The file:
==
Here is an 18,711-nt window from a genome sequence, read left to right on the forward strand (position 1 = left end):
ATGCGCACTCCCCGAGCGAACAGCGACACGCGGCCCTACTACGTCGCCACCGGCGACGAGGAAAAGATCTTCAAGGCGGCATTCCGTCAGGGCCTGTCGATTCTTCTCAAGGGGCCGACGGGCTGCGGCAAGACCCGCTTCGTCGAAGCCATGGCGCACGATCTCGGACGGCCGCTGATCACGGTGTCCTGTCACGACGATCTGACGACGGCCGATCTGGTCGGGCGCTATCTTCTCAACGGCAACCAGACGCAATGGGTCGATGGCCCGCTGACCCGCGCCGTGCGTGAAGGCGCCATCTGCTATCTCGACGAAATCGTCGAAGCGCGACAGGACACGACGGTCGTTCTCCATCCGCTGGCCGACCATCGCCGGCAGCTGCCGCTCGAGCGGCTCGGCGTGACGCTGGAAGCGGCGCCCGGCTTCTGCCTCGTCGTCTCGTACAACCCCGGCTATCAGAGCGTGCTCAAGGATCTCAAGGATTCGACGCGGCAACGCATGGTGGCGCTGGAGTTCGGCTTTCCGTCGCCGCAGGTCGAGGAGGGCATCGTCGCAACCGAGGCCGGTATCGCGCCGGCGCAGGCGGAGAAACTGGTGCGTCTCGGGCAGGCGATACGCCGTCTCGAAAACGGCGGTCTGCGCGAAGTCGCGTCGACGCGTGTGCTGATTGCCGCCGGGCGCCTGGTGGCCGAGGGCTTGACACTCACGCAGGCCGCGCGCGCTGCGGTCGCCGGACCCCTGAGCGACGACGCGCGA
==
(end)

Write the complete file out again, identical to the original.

Here is an 18,711-nt window from a genome sequence, read left to right on the forward strand (position 1 = left end):
ATGCGCACTCCCCGAGCGAACAGCGACACGCGGCCCTACTACGTCGCCACCGGCGACGAGGAAAAGATCTTCAAGGCGGCATTCCGTCAGGGCCTGTCGATTCTTCTCAAGGGGCCGACGGGCTGCGGCAAGACCCGCTTCGTCGAAGCCATGGCGCACGATCTCGGACGGCCGCTGATCACGGTGTCCTGTCACGACGATCTGACGACGGCCGATCTGGTCGGGCGCTATCTTCTCAACGGCAACCAGACGCAATGGGTCGATGGCCCGCTGACCCGCGCCGTGCGTGAAGGCGCCATCTGCTATCTCGACGAAATCGTCGAAGCGCGACAGGACACGACGGTCGTTCTCCATCCGCTGGCCGACCATCGCCGGCAGCTGCCGCTCGAGCGGCTCGGCGTGACGCTGGAAGCGGCGCCCGGCTTCTGCCTCGTCGTCTCGTACAACCCCGGCTATCAGAGCGTGCTCAAGGATCTCAAGGATTCGACGCGGCAACGCATGGTGGCGCTGGAGTTCGGCTTTCCGTCGCCGCAGGTCGAGGAGGGCATCGTCGCAACCGAGGCCGGTATCGCGCCGGCGCAGGCGGAGAAACTGGTGCGTCTCGGGCAGGCGATACGCCGTCTCGAAAACGGCGGTCTGCGCGAAGTCGCGTCGACGCGTGTGCTGATTGCCGCCGGGCGCCTGGTGGCCGAGGGCTTGACACTCACGCAGGCCGCGCGCGCTGCGGTCGCCGGACCCCTGAGCGACGACGCGCGA